WASHINGTON (AP) - An estimated 850 families are projected to be homeless in the District of Columbia this winter, a 16 percent increase over last year that could present a crisis for the city’s new mayor.
The city and the new mayor, who will take office in January, will confront the projected increase in homelessness with 40 fewer spaces at its main emergency shelter, questions over whether the rundown facility should be shut down altogether and a budget that’s estimated to be about $10 million short of what’s needed to house the homeless.
All three major candidates for mayor have agreed that the District needs a more caring approach to its homeless population, and all three have different ideas about how to do that, The Washington Post reported, (https://wapo.st/ZpUuu3 ).
D.C. Council member Muriel Bowser, for example, wants to find more apartments for homeless families and close down the D.C. General shelter, the city’s main emergency shelter. Council member David Catania said he would expand permanent rent supplement programs but isn’t sure whether the shelter should be closed.
Former council member Carol Schwartz said she thinks the city should “muddle through” winter until D.C. General is remodeled or another large-scale facility is built.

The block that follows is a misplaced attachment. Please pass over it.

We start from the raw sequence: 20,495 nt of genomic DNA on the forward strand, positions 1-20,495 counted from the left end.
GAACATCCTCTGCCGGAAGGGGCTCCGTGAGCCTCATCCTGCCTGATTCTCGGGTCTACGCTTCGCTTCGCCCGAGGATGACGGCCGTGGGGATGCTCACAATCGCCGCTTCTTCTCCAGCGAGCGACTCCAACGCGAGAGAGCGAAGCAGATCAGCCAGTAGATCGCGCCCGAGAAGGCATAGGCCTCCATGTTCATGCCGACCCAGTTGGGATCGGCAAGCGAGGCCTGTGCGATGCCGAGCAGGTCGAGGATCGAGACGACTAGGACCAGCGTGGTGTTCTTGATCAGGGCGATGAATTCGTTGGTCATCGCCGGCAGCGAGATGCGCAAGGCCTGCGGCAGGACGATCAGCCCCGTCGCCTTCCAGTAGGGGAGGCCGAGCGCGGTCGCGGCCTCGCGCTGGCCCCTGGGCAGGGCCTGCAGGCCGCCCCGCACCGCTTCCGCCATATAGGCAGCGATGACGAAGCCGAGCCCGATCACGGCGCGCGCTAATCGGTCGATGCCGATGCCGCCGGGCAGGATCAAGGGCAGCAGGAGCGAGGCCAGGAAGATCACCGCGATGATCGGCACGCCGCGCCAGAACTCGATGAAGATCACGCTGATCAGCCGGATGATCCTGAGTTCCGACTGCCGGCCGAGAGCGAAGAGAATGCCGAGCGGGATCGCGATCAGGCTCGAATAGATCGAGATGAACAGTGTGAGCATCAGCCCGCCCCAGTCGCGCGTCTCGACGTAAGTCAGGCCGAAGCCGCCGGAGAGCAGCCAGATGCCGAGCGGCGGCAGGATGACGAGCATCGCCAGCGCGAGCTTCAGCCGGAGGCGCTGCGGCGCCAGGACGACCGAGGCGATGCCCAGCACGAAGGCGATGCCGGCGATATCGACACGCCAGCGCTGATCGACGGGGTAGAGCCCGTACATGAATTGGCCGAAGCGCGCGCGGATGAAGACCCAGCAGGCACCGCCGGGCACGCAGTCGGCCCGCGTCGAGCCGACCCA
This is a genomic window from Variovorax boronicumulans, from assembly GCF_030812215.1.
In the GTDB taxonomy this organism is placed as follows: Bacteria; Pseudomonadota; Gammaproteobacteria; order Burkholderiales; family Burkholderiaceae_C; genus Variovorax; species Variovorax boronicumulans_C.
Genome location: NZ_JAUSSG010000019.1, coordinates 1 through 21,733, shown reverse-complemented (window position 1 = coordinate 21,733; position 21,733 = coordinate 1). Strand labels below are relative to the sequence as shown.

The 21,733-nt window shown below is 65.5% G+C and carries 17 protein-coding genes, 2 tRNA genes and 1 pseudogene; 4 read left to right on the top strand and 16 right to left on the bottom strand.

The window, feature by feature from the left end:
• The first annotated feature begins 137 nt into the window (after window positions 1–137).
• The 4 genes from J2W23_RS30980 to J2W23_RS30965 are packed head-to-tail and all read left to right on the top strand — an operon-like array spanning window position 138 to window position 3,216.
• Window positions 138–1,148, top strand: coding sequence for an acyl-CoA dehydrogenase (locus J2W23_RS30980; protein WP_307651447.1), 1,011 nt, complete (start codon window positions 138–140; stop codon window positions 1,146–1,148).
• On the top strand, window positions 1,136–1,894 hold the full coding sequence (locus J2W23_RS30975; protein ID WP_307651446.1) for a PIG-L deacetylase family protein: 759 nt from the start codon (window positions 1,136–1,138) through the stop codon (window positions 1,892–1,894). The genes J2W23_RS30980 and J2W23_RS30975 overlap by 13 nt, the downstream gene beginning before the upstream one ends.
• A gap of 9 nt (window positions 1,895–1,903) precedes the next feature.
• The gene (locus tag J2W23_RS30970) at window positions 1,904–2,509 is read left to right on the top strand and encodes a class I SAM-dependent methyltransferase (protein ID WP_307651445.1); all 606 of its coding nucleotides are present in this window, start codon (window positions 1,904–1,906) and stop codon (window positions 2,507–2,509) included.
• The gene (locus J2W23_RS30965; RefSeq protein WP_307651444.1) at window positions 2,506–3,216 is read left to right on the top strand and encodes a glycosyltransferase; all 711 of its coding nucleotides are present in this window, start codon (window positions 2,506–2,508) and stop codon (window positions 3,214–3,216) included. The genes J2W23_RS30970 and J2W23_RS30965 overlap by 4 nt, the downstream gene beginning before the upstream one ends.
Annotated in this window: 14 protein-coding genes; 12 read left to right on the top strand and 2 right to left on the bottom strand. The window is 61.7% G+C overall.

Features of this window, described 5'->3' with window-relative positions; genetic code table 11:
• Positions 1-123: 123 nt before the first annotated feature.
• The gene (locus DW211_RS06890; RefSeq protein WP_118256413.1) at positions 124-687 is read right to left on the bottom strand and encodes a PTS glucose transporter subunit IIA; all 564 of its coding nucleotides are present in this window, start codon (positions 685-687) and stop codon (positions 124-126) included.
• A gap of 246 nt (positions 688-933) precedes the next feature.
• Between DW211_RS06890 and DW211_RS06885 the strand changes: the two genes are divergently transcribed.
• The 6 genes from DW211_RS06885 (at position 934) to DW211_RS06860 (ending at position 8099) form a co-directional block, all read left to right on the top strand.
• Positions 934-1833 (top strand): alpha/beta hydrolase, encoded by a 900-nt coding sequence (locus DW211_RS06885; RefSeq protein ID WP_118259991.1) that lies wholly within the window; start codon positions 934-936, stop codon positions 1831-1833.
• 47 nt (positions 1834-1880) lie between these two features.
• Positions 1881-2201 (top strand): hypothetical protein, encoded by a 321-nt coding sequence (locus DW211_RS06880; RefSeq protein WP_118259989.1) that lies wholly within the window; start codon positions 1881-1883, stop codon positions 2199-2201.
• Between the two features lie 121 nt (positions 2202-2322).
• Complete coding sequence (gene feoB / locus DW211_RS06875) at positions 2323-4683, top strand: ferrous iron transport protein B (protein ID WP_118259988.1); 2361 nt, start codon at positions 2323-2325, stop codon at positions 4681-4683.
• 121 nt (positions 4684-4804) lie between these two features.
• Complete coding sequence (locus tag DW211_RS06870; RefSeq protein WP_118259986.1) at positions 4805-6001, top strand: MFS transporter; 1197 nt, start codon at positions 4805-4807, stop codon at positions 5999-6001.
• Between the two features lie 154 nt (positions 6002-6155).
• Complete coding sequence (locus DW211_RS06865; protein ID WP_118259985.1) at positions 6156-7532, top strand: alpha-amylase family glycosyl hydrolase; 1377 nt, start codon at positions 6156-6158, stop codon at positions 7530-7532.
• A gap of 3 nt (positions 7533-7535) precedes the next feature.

All agree that the city’s long-term plan should include invest more in affordable housing.
Patricia Mullahy Fugere, executive director of the Washington Legal Clinic for the Homeless, said she would like to see more creative approaches to the issues.
“This is a big problem, but I’m optimistic that it can be solved with bold leadership and a heart for these families,” she said. “So much of (the debate) stops short of where it needs to be if we are going to be serious about addressing this homeless crisis, and the affordable housing crisis.”
Information from: The Washington Post, https://www.washingtonpost.com
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